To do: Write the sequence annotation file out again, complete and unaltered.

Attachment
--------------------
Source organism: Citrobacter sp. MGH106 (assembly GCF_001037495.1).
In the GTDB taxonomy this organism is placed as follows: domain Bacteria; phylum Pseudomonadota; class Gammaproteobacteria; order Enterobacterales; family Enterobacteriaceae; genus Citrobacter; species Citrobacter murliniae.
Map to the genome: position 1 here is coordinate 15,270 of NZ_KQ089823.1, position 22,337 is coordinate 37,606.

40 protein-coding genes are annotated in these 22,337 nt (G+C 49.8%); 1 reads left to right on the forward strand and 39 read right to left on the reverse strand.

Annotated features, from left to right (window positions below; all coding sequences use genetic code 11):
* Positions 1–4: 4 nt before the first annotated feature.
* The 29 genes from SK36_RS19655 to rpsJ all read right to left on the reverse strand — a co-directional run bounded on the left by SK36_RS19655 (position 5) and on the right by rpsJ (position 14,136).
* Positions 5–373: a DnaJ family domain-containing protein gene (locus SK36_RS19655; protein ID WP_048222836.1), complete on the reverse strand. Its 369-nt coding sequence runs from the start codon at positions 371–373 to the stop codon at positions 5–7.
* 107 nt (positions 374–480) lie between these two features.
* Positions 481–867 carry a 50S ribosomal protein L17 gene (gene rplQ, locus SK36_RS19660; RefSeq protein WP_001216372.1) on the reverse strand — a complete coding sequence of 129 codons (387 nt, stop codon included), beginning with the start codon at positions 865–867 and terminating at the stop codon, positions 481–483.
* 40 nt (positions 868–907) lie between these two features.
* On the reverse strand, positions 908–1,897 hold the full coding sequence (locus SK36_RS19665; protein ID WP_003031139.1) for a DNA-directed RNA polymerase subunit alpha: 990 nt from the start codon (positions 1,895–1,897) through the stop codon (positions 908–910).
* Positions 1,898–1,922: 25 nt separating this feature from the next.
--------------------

Source organism: Citrobacter sp. MGH106 (assembly GCF_001037495.1).
In the GTDB taxonomy this organism is placed as follows: domain Bacteria; phylum Pseudomonadota; class Gammaproteobacteria; order Enterobacterales; family Enterobacteriaceae; genus Citrobacter; species Citrobacter murliniae.
Map to the genome: position 1 here is coordinate 15,270 of NZ_KQ089823.1, position 22,337 is coordinate 37,606.

40 protein-coding genes are annotated in these 22,337 nt (G+C 49.8%); 1 reads left to right on the forward strand and 39 read right to left on the reverse strand.

Annotated features, from left to right (window positions below; all coding sequences use genetic code 11):
* Positions 1–4: 4 nt before the first annotated feature.
* The 29 genes from SK36_RS19655 to rpsJ all read right to left on the reverse strand — a co-directional run bounded on the left by SK36_RS19655 (position 5) and on the right by rpsJ (position 14,136).
* Positions 5–373: a DnaJ family domain-containing protein gene (locus SK36_RS19655; protein ID WP_048222836.1), complete on the reverse strand. Its 369-nt coding sequence runs from the start codon at positions 371–373 to the stop codon at positions 5–7.
* 107 nt (positions 374–480) lie between these two features.
* Positions 481–867 carry a 50S ribosomal protein L17 gene (gene rplQ, locus SK36_RS19660; RefSeq protein WP_001216372.1) on the reverse strand — a complete coding sequence of 129 codons (387 nt, stop codon included), beginning with the start codon at positions 865–867 and terminating at the stop codon, positions 481–483.
* 40 nt (positions 868–907) lie between these two features.
* On the reverse strand, positions 908–1,897 hold the full coding sequence (locus SK36_RS19665; protein ID WP_003031139.1) for a DNA-directed RNA polymerase subunit alpha: 990 nt from the start codon (positions 1,895–1,897) through the stop codon (positions 908–910).
* Positions 1,898–1,922: 25 nt separating this feature from the next.